The Wall Street Journal notes today that Senators John McCain and John Kerry – both of failed presidential election fame – are pushing for bi-partisan support of a bill that would hamper the attempts of those looking to harvest your internet information. Coming close on the heels of a similar decision by European countries (which they aren’t ready to enforce), the bill proposes that all “web sites” on the “internet” request permission before logging information about you. It also allows the user the right to see what information has been gathered on you. How you authenticate your identity to see these things is another issue altogether.
The good thing is that both sides agree that some rules need to be laid down, but I’m not totally convinced that this will end well. The government has had quite a few murmurings about internet privacy in the past year or so (and I think they’re all due at least in part to the hubub regarding Facebook) In December 2010, the FTC wanted to create a “do-not-track” list similar to the current “do-not-call” list. A bill was introduced in January with this theme. Private think-tank headJules Polonetsky, (“netsky”? try SKYNET!)may be called upon to lead the Commerce Department’s new privacy office.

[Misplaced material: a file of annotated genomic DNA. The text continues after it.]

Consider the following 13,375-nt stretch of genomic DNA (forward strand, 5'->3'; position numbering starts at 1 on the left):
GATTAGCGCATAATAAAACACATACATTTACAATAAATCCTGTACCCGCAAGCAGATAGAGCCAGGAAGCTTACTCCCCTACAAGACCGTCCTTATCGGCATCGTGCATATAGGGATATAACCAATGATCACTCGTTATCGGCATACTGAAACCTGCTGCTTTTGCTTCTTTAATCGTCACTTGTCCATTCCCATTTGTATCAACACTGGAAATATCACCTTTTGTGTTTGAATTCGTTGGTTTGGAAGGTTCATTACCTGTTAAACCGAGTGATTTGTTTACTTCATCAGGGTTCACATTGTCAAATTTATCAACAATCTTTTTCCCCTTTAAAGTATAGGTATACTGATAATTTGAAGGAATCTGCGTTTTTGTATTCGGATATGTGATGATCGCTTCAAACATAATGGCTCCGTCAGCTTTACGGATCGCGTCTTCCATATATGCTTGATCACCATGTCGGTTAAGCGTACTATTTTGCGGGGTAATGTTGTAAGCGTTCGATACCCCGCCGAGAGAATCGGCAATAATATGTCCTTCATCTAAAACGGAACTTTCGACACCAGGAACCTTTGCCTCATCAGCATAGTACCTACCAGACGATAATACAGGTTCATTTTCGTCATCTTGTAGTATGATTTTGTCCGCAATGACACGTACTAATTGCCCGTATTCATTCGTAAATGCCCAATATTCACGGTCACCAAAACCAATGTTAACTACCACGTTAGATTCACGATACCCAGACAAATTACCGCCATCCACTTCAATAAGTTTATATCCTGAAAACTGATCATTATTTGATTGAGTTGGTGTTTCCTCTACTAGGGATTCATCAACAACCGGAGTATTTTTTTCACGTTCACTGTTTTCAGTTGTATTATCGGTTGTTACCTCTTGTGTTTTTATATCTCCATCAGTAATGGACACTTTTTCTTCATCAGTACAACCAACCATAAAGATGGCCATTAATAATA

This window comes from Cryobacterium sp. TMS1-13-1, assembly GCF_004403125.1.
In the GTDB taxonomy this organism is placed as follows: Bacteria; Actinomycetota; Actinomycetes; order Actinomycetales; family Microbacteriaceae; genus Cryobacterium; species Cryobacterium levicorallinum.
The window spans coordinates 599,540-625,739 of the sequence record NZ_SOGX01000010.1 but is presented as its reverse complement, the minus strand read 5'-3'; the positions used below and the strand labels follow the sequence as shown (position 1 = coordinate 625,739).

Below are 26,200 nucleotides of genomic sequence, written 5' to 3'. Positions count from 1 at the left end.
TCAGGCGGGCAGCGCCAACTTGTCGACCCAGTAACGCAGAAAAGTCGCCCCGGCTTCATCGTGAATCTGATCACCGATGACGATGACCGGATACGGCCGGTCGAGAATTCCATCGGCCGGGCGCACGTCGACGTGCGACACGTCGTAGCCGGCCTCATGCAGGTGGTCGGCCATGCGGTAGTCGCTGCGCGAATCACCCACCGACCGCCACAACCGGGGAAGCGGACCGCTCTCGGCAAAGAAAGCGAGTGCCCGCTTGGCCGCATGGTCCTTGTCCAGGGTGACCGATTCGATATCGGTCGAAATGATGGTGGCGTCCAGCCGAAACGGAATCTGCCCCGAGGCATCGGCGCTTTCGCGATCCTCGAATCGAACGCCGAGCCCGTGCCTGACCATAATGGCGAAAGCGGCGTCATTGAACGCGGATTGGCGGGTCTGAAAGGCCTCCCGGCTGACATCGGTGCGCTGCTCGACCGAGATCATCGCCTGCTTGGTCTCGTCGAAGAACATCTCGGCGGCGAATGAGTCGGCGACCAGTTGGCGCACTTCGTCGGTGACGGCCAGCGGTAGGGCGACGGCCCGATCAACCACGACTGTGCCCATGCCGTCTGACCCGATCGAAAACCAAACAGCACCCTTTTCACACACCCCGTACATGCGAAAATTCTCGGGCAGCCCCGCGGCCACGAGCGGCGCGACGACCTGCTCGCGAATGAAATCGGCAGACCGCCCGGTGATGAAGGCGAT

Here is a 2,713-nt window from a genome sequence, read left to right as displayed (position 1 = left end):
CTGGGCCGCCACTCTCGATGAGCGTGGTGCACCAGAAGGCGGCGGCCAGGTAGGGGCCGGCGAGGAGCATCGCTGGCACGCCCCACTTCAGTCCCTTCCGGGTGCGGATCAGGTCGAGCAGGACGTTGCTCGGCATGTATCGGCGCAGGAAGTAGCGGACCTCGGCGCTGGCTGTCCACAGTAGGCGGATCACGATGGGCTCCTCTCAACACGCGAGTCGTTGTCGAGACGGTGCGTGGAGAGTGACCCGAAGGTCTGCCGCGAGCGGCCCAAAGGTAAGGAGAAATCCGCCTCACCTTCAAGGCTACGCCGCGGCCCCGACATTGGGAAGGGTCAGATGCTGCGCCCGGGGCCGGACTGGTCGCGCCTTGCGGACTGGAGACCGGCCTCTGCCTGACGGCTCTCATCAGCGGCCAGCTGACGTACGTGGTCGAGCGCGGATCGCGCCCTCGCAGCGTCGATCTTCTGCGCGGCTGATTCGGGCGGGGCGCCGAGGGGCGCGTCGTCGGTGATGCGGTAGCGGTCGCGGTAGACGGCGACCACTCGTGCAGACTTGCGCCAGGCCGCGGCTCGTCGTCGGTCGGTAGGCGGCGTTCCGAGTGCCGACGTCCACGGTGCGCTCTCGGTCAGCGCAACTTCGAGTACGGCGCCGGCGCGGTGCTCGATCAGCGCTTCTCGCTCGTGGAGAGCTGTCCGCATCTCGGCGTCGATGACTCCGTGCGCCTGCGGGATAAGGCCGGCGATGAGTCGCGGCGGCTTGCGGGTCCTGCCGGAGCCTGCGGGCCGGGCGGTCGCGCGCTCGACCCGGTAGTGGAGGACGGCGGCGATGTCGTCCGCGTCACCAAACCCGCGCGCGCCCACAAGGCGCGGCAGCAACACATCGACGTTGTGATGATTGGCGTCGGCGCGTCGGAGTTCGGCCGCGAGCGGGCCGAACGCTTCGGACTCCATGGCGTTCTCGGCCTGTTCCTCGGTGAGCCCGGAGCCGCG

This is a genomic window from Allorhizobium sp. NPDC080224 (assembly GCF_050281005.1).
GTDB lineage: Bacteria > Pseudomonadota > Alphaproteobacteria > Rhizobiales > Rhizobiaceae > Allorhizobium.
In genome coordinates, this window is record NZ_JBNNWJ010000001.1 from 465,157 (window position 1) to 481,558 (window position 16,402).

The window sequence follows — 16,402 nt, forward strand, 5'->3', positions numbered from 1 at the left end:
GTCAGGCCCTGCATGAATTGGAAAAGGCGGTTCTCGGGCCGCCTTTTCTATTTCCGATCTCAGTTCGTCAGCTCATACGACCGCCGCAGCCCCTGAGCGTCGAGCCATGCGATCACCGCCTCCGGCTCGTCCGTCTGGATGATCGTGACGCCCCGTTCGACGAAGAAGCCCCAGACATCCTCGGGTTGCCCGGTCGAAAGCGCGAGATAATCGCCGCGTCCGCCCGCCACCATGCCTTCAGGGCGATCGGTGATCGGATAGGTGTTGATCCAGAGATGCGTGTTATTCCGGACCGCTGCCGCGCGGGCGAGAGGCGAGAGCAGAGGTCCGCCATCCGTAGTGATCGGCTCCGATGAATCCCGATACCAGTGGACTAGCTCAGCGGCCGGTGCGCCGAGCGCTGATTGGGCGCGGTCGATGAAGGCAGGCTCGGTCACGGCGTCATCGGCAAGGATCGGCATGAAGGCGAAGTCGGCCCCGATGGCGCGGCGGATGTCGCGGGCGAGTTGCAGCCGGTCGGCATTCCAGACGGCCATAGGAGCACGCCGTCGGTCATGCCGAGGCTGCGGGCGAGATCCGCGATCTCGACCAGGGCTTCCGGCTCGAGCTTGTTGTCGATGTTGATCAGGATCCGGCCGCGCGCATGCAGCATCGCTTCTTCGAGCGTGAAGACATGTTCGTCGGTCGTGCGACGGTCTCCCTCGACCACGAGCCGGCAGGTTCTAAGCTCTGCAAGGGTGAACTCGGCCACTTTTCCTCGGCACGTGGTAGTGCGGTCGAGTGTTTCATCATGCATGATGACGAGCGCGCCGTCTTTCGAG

This specific bill is aimed at a wide range of data. Included are names, addresses, and any other information used to identify a certain computer. It would also establish a committee to enforce the bill. As long as they gather information from intelligent sources, and fully understand what they’re passing (Man, I’m funny) I’m okay with it.
Source : Wall Street Journal
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